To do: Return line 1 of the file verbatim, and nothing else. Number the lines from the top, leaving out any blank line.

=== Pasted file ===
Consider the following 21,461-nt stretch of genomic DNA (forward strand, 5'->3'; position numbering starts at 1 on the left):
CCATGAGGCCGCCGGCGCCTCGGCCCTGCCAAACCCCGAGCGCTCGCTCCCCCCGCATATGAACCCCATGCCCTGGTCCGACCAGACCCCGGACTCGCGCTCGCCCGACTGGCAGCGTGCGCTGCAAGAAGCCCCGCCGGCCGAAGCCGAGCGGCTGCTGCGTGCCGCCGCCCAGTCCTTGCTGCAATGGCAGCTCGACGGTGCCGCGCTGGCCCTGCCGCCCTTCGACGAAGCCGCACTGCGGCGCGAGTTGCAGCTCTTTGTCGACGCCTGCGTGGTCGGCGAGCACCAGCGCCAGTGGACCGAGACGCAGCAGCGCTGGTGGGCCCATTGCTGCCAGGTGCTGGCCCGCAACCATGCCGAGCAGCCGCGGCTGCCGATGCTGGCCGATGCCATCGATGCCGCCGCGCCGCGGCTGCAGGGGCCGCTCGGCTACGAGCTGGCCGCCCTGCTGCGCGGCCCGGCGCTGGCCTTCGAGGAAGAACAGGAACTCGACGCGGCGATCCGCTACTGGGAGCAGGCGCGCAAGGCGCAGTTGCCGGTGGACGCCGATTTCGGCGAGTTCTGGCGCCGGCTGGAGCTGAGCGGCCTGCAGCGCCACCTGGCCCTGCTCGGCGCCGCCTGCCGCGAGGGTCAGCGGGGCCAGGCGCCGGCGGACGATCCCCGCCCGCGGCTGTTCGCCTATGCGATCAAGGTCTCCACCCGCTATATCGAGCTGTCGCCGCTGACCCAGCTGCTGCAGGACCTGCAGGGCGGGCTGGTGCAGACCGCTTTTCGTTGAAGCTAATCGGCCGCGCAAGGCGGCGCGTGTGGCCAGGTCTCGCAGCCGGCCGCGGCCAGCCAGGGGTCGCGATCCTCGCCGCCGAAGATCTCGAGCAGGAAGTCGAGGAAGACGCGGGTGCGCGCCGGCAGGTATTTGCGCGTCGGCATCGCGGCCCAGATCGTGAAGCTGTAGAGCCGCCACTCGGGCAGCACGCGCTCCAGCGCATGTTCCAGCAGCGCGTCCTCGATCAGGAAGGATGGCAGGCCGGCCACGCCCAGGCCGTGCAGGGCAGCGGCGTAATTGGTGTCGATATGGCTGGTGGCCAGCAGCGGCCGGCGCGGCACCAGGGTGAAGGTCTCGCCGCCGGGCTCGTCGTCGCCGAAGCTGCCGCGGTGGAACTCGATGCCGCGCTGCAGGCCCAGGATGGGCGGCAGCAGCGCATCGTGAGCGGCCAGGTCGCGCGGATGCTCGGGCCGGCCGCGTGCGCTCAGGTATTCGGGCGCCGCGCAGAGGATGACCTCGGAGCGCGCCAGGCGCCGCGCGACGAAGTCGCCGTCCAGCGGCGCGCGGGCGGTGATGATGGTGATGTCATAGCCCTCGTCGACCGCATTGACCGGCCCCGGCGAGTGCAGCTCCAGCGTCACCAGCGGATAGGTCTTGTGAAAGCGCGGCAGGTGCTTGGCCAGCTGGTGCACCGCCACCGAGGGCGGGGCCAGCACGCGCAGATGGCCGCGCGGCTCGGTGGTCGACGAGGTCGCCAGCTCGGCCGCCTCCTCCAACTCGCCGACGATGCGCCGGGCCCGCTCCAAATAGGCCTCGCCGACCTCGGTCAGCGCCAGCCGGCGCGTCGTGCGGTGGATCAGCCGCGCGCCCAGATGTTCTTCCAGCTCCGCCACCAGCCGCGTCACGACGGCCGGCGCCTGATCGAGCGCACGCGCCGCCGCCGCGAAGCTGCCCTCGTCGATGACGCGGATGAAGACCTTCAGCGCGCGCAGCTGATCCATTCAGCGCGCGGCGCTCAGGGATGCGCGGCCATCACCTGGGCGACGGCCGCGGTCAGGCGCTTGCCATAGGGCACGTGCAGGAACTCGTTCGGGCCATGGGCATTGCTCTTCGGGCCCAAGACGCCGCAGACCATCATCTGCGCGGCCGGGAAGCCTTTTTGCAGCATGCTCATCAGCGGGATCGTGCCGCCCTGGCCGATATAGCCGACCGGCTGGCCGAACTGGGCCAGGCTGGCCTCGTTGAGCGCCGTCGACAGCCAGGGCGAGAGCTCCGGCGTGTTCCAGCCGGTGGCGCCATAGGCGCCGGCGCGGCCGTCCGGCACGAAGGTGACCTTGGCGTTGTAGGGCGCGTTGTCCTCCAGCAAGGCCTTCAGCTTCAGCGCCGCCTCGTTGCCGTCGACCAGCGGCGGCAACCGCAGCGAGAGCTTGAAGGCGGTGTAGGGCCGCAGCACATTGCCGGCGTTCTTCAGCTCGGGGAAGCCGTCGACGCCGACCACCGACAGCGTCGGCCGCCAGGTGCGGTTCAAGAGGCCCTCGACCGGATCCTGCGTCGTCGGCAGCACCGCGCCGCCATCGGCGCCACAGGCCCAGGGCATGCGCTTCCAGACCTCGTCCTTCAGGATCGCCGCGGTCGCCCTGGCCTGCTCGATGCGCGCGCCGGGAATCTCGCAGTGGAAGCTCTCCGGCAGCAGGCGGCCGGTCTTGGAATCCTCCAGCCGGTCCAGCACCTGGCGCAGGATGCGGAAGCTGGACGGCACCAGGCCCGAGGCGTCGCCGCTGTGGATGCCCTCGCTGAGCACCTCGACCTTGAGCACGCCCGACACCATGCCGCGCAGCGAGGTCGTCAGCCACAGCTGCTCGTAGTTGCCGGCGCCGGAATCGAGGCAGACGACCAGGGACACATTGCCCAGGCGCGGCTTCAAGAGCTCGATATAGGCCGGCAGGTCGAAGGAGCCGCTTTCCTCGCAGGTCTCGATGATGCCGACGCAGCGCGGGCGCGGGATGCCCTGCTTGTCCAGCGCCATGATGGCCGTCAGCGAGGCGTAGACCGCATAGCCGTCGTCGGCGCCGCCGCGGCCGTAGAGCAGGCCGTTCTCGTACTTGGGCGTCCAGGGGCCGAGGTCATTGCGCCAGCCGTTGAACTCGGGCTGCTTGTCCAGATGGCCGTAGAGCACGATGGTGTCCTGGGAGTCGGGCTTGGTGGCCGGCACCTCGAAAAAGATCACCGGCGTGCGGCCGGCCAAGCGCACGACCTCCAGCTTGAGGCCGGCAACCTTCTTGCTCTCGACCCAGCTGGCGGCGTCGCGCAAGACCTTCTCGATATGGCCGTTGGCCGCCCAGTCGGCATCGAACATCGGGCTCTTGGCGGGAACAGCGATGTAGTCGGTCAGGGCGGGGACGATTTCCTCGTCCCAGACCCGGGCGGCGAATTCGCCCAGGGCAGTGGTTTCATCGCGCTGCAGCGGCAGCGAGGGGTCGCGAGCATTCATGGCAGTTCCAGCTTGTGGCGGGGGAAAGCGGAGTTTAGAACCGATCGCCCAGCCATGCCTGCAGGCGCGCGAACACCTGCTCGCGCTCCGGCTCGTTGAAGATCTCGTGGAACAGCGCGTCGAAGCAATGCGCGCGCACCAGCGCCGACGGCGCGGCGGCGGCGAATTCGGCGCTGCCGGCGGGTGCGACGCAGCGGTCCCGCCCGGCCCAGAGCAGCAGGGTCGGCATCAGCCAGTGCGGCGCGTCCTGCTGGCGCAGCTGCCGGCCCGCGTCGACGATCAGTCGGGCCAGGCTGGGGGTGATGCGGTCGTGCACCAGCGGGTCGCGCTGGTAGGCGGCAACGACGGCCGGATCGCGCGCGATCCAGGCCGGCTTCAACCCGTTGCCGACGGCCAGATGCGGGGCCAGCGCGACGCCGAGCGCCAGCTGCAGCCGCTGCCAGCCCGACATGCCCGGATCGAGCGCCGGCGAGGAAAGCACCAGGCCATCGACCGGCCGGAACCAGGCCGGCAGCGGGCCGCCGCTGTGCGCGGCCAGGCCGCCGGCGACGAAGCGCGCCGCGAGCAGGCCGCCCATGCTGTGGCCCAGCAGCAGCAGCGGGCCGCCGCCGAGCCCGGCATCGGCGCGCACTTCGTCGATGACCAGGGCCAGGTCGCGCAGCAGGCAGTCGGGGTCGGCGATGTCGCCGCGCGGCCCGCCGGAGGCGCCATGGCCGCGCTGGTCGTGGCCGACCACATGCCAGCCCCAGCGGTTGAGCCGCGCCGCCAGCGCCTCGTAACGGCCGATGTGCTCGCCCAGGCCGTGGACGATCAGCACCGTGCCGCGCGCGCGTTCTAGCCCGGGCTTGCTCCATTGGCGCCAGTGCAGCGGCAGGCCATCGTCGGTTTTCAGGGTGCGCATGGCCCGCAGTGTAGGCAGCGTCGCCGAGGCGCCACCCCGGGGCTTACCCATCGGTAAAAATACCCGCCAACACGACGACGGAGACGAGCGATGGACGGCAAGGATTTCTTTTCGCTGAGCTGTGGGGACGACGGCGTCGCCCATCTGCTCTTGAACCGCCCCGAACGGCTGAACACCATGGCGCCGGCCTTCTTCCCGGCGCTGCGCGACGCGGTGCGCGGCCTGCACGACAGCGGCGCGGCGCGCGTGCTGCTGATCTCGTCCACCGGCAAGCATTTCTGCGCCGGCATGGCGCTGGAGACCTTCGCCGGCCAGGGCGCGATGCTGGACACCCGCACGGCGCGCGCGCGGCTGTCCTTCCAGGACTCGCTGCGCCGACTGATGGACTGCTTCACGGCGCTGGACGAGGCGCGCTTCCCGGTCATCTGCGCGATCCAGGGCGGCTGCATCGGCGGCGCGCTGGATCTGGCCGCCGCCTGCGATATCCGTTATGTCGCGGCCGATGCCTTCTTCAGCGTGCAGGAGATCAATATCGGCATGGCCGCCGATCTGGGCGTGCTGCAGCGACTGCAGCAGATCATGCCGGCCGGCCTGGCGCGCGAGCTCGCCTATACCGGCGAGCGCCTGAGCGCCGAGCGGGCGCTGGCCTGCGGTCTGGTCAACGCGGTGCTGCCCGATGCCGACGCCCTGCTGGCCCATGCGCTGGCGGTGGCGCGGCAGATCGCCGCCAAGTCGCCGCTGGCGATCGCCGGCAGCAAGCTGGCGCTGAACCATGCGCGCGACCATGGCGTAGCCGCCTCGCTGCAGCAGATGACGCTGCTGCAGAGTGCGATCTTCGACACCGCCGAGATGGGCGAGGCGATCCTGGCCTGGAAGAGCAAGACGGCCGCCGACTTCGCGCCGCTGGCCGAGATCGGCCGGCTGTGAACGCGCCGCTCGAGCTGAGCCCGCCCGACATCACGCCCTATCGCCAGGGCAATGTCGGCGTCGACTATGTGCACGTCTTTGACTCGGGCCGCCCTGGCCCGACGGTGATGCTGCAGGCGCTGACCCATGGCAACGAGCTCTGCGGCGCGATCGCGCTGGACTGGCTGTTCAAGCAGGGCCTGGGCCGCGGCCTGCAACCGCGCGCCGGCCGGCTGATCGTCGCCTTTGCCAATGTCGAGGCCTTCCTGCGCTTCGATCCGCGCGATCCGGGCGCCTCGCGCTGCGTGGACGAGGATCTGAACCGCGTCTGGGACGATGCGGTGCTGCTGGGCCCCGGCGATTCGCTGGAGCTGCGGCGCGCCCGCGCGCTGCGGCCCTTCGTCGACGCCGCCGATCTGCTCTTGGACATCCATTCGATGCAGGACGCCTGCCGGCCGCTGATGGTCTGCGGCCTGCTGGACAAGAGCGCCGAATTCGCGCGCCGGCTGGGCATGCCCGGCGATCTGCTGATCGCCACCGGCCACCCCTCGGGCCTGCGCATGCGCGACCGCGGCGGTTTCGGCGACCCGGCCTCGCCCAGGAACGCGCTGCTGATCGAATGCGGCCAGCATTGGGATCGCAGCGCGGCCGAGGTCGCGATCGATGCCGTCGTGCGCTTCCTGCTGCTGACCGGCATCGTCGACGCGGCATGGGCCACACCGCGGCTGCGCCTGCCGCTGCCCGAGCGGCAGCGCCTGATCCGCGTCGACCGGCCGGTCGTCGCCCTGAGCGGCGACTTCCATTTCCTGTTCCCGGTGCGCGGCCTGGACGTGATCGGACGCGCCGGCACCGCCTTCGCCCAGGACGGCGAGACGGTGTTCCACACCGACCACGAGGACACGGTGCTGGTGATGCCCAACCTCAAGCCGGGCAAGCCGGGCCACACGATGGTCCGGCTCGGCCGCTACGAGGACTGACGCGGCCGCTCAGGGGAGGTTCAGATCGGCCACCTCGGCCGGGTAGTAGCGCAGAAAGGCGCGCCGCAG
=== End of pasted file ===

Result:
Consider the following 21,461-nt stretch of genomic DNA (forward strand, 5'->3'; position numbering starts at 1 on the left):